Up to now, the Waseda Flutist Robot has acted mainly as a passive player. While it was able to play a static score together with a human player, it could not adjust its play to the performance of its parter musician in real-time. Recently we have been working on developing an interaction system that allows the robot to detect visual queues from the other members of an ensemble. As far as the research has progressed until now, in this context, we mainly concentrated on detecting visual queues. We examined the case of the robot being part of a Jazz band. In that situation the band`s performance of a song relies on large parts on the concept of improvisation.
Why Research on Musical Robots?
  • Music communicates human emotion like no other medium
  • Easier understanding of perception and processing of human emotion
  • Robots with a emotional understanding integrate well with a human environment
  • The human shape of the robot allows us to `emulate` the human emotional perception: same physiology / same constraints of a humanoid robot
Visual Tracking

We experimented with different video analysis methods to find out which approach is best suitable for the application of visually tracking the instrument movements of human musicians. As a result we now primarily utilize two methods that seem to be the most efficient for our case:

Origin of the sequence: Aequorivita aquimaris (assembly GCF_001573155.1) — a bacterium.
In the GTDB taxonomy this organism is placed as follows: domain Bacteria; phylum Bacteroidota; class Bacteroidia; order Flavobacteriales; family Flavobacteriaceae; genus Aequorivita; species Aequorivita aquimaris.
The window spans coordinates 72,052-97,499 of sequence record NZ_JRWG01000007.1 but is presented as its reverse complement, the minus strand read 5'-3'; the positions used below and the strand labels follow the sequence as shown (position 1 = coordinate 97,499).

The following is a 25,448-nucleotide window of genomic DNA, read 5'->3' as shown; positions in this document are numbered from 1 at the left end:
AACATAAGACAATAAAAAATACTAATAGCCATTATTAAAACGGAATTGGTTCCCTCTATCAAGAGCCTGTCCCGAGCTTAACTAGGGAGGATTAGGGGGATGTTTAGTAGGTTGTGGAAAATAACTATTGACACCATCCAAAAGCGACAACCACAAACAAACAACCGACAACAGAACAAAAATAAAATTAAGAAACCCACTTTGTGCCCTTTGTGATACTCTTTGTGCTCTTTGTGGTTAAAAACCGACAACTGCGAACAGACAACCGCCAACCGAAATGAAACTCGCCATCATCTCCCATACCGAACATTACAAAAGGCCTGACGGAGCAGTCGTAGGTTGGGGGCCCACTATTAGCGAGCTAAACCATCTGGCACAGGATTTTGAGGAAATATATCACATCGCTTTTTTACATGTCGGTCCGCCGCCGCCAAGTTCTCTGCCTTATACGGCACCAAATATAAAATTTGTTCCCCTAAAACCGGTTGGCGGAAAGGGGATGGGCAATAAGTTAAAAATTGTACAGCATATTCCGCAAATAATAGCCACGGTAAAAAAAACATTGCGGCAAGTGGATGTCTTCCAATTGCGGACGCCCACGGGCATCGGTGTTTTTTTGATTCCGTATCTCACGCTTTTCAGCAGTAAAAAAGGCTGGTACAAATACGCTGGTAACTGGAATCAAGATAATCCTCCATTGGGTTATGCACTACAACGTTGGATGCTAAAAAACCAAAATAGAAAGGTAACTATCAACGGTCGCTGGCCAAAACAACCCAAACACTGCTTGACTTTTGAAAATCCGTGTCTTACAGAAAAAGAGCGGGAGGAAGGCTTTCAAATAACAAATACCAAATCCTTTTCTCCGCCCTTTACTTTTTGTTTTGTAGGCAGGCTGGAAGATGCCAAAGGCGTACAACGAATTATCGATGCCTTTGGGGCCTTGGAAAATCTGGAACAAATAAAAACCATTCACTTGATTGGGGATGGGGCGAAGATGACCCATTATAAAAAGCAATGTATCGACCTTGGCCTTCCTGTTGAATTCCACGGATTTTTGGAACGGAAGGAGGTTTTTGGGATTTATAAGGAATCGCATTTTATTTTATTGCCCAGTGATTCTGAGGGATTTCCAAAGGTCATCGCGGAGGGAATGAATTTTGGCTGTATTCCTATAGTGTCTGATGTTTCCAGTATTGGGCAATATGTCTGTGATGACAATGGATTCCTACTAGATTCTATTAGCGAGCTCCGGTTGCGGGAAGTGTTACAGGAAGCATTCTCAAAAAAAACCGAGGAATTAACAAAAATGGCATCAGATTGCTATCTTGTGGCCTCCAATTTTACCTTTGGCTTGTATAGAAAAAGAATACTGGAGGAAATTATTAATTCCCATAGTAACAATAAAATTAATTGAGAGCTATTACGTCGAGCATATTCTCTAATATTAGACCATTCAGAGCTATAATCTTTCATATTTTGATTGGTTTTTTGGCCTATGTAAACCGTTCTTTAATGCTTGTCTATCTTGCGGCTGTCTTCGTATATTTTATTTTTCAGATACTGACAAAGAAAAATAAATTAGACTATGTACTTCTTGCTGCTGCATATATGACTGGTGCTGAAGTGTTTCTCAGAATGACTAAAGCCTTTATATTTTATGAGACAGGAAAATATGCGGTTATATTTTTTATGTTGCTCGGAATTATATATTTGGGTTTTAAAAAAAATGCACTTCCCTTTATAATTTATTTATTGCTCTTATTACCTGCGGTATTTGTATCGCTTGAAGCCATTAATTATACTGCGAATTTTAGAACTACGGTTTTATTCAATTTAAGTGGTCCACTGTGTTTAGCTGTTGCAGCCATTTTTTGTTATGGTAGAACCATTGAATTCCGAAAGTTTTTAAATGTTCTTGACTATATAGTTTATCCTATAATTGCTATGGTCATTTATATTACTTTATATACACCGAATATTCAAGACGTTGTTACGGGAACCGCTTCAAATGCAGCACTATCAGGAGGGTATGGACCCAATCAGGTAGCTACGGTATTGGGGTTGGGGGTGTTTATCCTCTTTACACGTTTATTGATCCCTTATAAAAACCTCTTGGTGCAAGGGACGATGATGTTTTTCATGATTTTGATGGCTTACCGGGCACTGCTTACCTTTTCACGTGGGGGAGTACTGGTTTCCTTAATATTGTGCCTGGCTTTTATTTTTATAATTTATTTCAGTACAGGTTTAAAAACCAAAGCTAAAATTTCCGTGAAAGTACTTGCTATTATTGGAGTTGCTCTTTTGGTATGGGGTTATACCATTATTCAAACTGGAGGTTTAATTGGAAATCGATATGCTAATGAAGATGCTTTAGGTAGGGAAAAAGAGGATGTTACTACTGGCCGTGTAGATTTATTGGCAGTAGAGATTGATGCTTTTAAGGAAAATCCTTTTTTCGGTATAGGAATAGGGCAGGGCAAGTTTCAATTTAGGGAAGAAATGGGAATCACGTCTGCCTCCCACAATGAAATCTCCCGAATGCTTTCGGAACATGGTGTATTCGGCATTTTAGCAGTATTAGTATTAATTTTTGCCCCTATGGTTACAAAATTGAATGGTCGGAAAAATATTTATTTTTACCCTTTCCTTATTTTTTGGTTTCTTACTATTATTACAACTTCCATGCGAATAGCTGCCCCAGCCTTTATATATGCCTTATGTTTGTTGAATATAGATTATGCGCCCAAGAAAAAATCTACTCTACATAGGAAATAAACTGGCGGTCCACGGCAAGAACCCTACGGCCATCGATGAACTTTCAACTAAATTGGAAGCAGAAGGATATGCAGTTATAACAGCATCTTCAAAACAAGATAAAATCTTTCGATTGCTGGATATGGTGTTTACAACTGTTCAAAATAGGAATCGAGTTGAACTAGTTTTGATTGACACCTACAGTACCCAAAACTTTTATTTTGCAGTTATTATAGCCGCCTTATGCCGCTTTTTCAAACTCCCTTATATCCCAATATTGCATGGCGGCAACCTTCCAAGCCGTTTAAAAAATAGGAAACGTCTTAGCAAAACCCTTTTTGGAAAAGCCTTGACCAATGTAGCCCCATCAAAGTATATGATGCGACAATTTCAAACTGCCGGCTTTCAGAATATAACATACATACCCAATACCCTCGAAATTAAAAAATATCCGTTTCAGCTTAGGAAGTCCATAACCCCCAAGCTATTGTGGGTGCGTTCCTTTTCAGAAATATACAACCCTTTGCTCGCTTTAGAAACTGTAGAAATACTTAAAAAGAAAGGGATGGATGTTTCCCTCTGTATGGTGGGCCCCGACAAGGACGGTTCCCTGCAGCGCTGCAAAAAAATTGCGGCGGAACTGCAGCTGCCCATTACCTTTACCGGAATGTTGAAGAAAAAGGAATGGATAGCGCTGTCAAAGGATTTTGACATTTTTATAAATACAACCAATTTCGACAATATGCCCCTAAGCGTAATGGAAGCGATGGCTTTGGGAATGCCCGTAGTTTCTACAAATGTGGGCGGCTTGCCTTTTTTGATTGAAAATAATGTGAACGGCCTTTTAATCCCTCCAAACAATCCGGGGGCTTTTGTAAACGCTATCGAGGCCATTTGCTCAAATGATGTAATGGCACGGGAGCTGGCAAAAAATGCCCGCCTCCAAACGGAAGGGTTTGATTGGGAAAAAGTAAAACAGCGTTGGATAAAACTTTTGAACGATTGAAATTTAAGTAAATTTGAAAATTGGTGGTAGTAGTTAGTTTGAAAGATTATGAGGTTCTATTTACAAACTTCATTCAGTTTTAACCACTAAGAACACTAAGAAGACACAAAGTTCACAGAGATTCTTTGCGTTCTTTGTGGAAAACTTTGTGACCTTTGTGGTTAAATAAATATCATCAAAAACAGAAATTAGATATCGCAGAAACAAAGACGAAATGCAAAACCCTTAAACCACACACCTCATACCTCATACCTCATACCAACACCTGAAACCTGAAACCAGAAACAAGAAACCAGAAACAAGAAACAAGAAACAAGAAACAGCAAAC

Motion Tracking

  • Neighboring video frames are subtracted from each other
  • Color threshold is applied
  • Result is averaged (running average of variable length)
  • Result: Only areas of movement are visible and processed by the application
  • These areas are used to manipulate `virtual` controllers
Object Tracking using a Partcile Filter

  • `Particle Tracking` is Particle Filter based object tracking
  • A Particle Filter is a special case of a Bayesian filter
  • Object position is approximated by seeding weighted particles (Bayesian Filter Distribution)
  • Detected position of musician`s hands holding an instrument relate to the orientation of the instrument
  • Implemented in C++ on a Windows / Linux based system
Interaction with the WF-4RIV (MPEG / 1:36 / 16MB)

A part of this research was conducted at the Humanoid Robotics Institute (HRI), Waseda University, and part of this was supported by a Grant-in-Aid for the WABOT-HOUSE Project by Gifu Prefecture.
Humanoid Robotics Institute, Waseda University